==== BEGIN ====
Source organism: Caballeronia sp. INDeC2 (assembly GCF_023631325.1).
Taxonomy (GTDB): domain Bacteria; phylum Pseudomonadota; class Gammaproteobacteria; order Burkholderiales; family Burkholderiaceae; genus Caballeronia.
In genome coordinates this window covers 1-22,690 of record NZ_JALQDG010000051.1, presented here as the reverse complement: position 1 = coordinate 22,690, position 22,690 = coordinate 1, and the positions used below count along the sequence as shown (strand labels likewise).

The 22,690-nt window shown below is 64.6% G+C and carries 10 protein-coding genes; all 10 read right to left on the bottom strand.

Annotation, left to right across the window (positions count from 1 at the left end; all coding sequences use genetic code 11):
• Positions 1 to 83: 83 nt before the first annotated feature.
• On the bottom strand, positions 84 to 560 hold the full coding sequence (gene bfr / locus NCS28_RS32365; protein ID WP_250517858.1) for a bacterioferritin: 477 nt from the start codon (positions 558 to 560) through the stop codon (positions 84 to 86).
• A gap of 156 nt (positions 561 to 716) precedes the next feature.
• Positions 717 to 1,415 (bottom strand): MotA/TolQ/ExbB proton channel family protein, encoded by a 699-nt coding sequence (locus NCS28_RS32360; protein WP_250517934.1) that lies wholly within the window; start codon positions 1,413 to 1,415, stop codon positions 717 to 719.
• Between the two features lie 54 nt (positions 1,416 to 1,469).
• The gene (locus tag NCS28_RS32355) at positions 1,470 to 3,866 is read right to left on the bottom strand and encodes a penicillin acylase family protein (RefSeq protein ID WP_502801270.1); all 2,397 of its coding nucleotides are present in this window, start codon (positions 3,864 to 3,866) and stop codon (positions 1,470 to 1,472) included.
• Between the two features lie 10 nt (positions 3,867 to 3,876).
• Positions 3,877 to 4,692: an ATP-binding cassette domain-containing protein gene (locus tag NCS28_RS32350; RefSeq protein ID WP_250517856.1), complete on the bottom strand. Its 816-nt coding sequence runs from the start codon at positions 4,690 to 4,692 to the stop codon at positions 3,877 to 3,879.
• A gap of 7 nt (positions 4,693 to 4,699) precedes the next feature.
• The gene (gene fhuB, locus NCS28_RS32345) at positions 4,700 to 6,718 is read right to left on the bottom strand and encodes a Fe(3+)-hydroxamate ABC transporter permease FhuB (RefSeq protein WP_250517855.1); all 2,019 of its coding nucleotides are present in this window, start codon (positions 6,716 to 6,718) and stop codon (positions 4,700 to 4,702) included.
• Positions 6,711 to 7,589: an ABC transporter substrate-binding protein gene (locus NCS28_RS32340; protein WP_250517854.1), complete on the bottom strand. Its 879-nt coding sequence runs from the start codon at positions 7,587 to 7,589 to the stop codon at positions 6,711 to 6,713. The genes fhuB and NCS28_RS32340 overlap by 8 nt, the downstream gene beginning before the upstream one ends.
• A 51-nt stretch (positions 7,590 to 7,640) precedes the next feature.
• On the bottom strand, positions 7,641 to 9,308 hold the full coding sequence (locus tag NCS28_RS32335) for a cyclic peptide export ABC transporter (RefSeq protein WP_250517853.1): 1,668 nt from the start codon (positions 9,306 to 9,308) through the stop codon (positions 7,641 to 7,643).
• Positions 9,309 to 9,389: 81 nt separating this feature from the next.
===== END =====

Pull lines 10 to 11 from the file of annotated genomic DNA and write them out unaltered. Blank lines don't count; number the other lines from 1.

• Between the two features lie 54 nt (positions 1,416 to 1,469).
• The gene (locus tag NCS28_RS32355) at positions 1,470 to 3,866 is read right to left on the bottom strand and encodes a penicillin acylase family protein (RefSeq protein ID WP_502801270.1); all 2,397 of its coding nucleotides are present in this window, start codon (positions 3,864 to 3,866) and stop codon (positions 1,470 to 1,472) included.